Standard Iron then looked for equipment that would help it abide by the other rules. First, this meant variety. Standard Iron purchased equipment for nearly every metal fabrication process—punching, bending, sawing, laser cutting, plasma cutting, stamping, welding, powder coating, and machining.
Second, it meant automation. The company purchased laser cutting machines capable of lights-out operation and turret punch presses that have automatic load/unload capability. Third, it meant having accurate and repeatable processes. This was especially crucial in its press brake selection, because many fabricators struggle to find trained press brake operators.
"Press brake operators are hardest to find and develop," Saunders said. "It's more difficult to find press brake operators than any other position we have in the shop."
"Lots of schooling is available for welders, but there is no schooling for press brake operators," Demeules explained.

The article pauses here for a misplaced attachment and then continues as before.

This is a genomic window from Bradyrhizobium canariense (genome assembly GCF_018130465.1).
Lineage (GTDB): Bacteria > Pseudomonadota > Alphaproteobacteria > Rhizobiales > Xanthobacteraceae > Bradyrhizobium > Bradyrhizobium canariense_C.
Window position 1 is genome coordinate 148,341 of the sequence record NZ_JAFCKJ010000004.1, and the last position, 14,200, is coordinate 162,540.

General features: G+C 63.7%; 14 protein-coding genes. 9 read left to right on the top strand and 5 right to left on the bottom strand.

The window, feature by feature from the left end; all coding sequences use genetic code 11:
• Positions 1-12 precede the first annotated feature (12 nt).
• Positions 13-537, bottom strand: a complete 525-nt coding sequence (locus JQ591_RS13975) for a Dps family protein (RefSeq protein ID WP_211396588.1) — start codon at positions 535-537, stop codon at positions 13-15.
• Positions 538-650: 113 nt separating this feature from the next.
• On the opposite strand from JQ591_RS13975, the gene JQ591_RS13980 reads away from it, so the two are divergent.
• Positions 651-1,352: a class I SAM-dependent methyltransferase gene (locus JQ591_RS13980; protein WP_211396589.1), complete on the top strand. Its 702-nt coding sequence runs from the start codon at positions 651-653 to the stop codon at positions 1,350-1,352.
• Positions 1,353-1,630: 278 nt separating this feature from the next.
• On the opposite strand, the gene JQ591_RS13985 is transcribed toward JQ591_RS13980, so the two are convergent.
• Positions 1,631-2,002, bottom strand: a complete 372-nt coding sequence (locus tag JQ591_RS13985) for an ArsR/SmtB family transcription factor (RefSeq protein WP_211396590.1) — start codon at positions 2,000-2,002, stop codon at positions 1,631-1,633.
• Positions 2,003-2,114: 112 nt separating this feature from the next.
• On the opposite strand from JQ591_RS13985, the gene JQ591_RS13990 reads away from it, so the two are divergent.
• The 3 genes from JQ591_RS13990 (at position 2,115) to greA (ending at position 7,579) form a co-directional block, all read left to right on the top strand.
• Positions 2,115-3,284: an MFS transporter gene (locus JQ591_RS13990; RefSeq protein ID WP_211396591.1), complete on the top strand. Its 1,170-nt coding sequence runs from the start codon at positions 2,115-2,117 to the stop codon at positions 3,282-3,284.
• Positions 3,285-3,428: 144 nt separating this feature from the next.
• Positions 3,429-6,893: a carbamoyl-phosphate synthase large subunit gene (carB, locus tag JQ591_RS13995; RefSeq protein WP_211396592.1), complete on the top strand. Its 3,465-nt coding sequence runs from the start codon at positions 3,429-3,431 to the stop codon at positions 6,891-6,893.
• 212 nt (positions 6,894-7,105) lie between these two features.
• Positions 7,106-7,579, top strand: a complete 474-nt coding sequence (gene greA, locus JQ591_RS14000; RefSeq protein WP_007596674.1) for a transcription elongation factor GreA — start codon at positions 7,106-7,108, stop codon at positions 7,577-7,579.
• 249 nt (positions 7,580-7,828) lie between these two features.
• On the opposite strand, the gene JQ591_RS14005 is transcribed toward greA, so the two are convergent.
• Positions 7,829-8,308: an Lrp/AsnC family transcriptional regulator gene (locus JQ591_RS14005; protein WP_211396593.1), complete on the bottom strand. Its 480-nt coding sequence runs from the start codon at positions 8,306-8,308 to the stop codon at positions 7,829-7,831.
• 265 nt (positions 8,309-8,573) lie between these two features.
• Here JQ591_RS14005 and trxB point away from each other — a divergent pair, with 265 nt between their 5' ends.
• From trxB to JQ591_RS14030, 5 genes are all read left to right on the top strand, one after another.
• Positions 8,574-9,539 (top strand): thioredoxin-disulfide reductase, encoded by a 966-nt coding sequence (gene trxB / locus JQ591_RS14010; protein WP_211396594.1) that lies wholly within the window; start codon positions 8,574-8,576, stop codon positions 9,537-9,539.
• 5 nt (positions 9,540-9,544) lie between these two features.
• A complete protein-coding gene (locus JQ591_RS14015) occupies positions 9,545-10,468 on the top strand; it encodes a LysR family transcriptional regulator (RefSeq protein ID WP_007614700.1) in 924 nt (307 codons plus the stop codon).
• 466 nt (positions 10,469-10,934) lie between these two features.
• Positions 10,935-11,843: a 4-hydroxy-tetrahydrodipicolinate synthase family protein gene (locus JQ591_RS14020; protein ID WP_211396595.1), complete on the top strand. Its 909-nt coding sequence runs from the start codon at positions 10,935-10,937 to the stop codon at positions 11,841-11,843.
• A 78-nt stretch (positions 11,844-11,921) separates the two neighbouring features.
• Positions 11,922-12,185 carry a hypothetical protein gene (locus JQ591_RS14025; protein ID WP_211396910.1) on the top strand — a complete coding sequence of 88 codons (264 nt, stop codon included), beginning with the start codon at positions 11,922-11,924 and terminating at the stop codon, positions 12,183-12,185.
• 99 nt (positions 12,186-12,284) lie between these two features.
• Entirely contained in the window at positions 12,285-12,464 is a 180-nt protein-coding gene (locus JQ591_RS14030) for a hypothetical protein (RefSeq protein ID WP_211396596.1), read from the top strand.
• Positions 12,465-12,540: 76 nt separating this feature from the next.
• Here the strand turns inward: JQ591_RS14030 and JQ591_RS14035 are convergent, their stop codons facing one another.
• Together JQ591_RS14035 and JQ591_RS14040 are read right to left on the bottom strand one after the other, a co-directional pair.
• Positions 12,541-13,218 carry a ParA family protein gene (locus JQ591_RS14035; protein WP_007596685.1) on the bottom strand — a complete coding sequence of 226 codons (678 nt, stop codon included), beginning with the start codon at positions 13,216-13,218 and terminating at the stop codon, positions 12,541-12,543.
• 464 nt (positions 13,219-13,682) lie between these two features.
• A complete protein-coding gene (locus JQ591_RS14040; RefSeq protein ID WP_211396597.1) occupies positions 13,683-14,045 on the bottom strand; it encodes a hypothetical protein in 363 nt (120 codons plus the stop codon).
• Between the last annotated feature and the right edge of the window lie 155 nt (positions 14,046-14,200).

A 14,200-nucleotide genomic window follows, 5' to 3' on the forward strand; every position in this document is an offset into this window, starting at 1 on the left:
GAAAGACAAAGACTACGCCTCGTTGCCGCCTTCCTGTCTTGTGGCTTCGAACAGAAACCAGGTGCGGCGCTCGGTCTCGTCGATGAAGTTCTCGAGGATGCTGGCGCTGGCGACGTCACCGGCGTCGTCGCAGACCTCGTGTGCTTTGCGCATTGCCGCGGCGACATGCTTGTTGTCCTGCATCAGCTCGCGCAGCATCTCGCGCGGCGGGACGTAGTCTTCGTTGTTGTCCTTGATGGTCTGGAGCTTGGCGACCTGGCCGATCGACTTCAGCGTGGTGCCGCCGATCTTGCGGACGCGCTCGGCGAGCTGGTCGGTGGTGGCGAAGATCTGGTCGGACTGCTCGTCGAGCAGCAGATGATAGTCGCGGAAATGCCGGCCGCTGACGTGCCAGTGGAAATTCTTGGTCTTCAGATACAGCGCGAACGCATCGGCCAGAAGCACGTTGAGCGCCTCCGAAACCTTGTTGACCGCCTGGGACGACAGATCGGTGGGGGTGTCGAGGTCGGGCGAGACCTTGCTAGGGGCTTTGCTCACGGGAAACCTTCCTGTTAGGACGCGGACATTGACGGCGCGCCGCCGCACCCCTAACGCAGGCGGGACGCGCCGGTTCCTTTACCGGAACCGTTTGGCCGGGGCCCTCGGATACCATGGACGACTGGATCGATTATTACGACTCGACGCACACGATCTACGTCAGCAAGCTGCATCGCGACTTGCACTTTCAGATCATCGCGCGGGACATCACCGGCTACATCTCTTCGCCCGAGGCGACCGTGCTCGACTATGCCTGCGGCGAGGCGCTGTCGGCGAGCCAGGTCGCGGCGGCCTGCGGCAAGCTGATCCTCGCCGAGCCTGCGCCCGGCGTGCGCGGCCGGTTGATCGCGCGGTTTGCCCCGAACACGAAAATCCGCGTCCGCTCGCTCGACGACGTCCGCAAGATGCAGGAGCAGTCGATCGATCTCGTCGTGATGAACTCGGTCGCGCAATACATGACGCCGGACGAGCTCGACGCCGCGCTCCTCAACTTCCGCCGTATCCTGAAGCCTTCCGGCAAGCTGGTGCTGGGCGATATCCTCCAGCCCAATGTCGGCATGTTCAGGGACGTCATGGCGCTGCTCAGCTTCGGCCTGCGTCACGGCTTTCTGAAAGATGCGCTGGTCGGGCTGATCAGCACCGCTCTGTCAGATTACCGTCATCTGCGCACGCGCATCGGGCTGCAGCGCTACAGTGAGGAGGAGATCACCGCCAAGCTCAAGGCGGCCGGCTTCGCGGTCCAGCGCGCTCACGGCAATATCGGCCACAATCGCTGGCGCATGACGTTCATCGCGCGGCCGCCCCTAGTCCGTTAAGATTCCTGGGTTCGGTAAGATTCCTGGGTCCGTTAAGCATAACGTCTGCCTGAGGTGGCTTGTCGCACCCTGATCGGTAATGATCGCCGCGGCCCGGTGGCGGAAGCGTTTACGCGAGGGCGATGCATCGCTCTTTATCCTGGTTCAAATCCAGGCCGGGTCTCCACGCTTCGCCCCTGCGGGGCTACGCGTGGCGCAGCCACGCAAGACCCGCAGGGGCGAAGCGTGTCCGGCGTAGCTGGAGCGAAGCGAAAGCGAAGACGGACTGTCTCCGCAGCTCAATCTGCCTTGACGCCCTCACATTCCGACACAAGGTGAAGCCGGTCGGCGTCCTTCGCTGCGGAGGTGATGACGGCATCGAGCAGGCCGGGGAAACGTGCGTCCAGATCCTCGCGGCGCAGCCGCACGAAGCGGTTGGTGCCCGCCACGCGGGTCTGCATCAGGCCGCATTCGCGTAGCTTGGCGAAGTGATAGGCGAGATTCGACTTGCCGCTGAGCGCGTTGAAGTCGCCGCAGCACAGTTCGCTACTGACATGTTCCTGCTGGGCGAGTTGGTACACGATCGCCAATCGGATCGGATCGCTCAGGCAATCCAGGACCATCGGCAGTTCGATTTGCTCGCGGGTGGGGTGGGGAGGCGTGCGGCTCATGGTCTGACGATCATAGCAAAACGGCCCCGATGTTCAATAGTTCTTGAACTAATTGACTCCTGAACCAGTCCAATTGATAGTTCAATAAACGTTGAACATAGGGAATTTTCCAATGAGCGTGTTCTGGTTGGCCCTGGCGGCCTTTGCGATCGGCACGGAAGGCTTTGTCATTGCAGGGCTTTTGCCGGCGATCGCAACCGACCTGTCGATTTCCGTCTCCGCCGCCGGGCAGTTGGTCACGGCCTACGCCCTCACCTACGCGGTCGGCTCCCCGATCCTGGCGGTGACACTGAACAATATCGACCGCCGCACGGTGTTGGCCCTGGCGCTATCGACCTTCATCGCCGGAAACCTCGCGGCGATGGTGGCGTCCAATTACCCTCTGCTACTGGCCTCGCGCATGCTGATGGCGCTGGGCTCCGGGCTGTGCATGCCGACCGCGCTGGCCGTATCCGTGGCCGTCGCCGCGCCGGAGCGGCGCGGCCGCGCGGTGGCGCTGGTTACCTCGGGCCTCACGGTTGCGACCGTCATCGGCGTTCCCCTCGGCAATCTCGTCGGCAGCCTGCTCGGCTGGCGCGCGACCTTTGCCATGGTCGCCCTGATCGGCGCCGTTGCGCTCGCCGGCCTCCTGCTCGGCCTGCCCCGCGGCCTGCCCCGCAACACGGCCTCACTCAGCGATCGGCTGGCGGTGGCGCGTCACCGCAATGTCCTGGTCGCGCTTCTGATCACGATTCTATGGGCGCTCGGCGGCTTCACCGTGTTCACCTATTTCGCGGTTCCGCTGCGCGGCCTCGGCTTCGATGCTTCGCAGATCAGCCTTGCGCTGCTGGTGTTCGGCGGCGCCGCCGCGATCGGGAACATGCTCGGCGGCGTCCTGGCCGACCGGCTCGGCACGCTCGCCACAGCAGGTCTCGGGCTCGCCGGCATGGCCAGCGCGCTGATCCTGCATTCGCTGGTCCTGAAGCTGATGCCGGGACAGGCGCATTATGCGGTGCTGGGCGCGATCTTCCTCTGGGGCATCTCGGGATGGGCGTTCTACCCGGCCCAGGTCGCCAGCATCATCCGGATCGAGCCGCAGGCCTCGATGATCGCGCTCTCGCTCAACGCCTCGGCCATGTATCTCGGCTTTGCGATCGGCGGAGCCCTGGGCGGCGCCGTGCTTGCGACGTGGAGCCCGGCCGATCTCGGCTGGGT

But even hiring trained and experienced press brake operators doesn't guarantee part accuracy and consistency. Accuracy often requires a little trial-and-error work. Consistency is something else altogether—material variations and slight differences in skill level among press brake operators result in variations from part to part. The company needed features that would benefit all press brake operators, regardless of skill level.
To address these issues, the company selected two PPEB series press brakes manufactured by LVD. Both are equipped with the company's adaptive bending system, which uses two lasers (one aimed at the front of the workpiece, the other aimed at the back) to control the required bend angle. During the bending process, the system measures the angle of the workpiece, calculates material springback, then automatically controls the position of the ram through the CNC to produce an accurately formed part.
"The laser system measures the bend angle continuously," Demeules said, explaining that this type of measurement system gives accurate results, even if the workpiece isn't perfectly stationary. "He doesn't have to hold the part perfectly still. It's measuring from both sides, so even if the operator moves the part, the system still can measure the bend angle."